What can a Health Care Proxy Agent do?

It is important to state that it is only when you lack the capacity to make your own health care decisions is your agent given that power. It is only then that any medical professional should be listening to the agent instead of you. I have provided a link to a resource for more information on HCP’s and the determination of capacity for you to review.  

Under New York’s Health Care Proxy Law your agent has certain rights and obligations:

  • Your agent will have the authority to decide whether or not your heart beat should be restarted through cardiopulmonary resuscitation (CPR) unless you write in your Health Care Proxy form that your agent cannot make this decision for you.
  • Once your agent’s authority begins, he or she has the right to get your medical information and records to make informed health care decisions for you.
  • Your agent’s decision is final unless an objecting family member or facility obtains a court order overriding the decision or disqualifying the agent.
  • Your agent is not financially responsible for the cost of your care.
  • Your agent is required to make health care decisions for you according to your wishes, religious and moral beliefs, and in your best interest

I have provided you with a link to the NYS Department of Health’s website which has information on choosing a health care agent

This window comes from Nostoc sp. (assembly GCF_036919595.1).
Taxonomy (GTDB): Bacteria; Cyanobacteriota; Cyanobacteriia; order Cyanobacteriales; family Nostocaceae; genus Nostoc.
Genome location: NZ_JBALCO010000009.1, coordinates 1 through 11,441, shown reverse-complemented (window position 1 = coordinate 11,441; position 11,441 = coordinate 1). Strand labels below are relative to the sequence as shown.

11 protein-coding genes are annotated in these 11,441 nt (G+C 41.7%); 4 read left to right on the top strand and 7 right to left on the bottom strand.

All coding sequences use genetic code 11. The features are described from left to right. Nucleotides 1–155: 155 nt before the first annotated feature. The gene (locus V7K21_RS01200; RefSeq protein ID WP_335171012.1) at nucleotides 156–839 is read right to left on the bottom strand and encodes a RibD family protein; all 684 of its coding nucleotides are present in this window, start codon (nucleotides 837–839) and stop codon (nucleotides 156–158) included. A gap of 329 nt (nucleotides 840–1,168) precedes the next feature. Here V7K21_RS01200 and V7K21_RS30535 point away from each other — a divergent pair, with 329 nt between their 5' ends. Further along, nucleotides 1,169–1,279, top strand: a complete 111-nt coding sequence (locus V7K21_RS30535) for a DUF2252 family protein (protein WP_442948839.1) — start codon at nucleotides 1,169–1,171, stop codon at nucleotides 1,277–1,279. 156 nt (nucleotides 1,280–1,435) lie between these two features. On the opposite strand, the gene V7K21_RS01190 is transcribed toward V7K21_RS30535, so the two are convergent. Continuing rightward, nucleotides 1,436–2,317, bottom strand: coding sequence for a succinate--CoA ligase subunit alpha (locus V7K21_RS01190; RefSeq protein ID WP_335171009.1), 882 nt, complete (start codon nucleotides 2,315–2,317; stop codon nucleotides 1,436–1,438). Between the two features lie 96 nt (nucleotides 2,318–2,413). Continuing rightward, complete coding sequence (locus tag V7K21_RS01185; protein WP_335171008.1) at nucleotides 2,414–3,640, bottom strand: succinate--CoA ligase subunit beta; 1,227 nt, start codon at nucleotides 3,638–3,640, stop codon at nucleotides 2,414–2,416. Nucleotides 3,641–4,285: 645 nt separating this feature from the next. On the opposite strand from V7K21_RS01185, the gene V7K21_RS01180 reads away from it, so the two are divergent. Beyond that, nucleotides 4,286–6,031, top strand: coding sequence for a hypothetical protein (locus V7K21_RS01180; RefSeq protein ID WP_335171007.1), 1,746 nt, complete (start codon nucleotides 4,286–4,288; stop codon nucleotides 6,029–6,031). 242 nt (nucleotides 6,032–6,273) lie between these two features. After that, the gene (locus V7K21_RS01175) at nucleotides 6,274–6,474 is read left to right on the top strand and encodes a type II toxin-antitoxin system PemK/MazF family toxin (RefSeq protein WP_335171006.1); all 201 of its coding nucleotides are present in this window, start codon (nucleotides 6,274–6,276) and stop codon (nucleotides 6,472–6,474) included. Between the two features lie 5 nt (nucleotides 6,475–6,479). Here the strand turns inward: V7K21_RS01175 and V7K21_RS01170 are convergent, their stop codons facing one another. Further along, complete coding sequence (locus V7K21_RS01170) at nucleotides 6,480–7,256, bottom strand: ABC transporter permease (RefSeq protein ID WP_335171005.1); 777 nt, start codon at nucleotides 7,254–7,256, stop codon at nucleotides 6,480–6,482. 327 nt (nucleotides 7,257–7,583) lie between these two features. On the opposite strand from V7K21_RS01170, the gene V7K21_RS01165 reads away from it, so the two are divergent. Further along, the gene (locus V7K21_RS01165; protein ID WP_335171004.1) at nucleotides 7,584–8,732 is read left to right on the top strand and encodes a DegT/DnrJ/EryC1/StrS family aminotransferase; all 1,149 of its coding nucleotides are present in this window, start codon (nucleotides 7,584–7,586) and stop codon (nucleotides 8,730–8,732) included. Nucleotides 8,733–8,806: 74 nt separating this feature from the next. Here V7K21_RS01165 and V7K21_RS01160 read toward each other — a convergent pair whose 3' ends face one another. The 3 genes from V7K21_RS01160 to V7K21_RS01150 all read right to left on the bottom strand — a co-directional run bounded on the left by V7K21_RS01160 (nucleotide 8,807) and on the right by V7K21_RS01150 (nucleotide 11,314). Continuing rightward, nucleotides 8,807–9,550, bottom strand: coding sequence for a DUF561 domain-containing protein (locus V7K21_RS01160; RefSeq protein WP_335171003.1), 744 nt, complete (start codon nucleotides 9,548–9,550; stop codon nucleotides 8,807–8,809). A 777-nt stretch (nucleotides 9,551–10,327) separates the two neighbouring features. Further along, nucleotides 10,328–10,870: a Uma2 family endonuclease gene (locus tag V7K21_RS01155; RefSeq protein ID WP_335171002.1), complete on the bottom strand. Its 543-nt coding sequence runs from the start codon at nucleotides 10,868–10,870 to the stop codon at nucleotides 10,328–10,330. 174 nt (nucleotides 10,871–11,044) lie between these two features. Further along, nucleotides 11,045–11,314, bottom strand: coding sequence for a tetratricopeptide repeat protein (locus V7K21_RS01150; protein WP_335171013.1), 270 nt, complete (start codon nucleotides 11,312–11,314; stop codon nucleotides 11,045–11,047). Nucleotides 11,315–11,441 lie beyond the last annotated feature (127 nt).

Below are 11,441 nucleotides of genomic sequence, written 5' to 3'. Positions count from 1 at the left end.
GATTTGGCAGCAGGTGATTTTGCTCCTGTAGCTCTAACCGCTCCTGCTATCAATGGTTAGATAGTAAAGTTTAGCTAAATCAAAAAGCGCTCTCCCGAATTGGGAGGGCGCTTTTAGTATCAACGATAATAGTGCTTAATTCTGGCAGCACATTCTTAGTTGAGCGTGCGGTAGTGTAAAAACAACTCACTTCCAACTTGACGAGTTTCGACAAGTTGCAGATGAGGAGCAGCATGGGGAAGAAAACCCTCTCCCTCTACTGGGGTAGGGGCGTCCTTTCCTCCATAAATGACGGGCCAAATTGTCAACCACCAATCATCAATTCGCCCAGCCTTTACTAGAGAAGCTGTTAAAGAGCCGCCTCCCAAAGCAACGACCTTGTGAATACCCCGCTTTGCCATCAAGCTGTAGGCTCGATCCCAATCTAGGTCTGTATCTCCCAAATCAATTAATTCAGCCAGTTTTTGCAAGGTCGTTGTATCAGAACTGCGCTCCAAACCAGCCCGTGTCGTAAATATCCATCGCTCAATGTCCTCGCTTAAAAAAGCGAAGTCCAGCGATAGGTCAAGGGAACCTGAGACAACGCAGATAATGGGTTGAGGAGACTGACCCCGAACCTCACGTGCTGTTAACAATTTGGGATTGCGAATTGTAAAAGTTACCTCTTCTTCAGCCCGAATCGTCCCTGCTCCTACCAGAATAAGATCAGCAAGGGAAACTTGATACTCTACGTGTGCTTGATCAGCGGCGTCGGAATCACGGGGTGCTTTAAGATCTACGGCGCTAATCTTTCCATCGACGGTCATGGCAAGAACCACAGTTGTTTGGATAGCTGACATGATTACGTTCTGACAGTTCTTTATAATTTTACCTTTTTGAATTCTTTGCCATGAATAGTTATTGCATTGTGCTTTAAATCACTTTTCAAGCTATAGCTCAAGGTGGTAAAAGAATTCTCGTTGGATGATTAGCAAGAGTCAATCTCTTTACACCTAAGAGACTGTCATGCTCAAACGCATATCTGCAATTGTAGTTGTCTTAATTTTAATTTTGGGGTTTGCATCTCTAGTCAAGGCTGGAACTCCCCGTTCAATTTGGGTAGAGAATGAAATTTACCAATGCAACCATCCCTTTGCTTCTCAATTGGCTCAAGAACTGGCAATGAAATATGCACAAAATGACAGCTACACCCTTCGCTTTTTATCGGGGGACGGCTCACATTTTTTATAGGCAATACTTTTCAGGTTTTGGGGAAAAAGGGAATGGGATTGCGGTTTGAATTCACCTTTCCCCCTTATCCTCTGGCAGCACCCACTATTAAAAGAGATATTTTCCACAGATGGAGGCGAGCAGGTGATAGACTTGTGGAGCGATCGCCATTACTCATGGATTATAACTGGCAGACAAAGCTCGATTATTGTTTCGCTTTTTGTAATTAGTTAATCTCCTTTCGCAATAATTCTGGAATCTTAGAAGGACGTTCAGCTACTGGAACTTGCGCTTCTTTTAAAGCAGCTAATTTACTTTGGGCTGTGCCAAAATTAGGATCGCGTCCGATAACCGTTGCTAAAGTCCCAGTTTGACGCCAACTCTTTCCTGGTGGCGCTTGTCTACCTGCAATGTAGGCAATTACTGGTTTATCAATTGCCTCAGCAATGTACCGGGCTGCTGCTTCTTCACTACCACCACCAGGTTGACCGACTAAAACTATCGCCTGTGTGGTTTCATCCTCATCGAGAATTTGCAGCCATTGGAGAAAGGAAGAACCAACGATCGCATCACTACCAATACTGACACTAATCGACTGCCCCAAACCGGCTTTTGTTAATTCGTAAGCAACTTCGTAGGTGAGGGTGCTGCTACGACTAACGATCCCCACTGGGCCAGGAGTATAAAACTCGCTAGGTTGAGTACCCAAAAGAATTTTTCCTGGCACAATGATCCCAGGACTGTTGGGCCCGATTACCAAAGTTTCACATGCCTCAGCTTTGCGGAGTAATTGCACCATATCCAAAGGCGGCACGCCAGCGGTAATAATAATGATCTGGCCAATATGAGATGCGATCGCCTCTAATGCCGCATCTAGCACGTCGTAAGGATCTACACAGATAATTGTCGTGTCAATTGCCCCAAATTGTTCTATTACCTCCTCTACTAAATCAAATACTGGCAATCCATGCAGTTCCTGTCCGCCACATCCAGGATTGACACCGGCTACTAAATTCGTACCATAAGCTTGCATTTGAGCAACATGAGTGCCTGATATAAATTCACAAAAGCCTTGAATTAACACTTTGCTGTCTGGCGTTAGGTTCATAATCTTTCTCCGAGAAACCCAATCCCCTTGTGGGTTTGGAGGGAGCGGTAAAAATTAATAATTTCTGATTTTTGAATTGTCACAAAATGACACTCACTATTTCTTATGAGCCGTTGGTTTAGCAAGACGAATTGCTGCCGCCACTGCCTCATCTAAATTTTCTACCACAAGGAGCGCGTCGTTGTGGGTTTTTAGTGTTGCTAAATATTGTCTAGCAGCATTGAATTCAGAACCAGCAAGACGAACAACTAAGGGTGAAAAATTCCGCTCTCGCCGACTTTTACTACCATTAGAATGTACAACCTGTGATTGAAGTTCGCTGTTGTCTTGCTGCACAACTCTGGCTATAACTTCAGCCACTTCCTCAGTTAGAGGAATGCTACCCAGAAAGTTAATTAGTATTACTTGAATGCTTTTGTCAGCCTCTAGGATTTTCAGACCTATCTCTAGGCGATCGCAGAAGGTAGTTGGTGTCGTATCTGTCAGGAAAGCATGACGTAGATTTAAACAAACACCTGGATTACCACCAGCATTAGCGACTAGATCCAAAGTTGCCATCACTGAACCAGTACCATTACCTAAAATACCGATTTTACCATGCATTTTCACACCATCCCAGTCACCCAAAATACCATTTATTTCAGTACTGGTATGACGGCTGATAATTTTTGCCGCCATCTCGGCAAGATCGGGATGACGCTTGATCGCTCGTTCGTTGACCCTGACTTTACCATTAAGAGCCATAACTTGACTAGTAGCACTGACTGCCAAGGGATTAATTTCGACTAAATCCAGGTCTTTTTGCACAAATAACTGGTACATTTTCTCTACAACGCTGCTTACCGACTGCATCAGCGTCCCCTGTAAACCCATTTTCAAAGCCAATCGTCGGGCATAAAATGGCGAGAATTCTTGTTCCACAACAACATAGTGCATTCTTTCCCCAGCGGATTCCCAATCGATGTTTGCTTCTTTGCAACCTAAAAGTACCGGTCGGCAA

Once you’ve created a HCP make sure you retain the original for your records and you give a copy to your agent(s), your primary care doctor and any other family members or close friends you want. Keep a copy in your wallet or purse or with other important papers, but not in a location where no one can access it, like a safe deposit box. Bring a copy if you are admitted to the hospital or if you undergo surgery.

Selecting a health care agent can be difficult, and many of us may have a hard time approaching difficult conversations regarding our health and mortality, but now is the time to begin having these conversations. Please keep in mind that you can change your mind and revoke a HCP and create a new one in the future as long as you have the capacity to do so.

The Conversation Project is a national campaign dedicated to helping people talk about their wishes for end-of-life care.  A link to the Your Conversation Starter Kit, provided by The Conversation Project and the Institute for Healthcare Improvements is included here.  This booklet is intended to help you determine what kind of medical care you want and how to share your wishes for end-of-life care and with loved ones.

If you have a question not covered in this post please contact the Center for Elder Law & Justice’s Legal Advice Helpline at 1-844-481-0977 for free advice on your legal questions.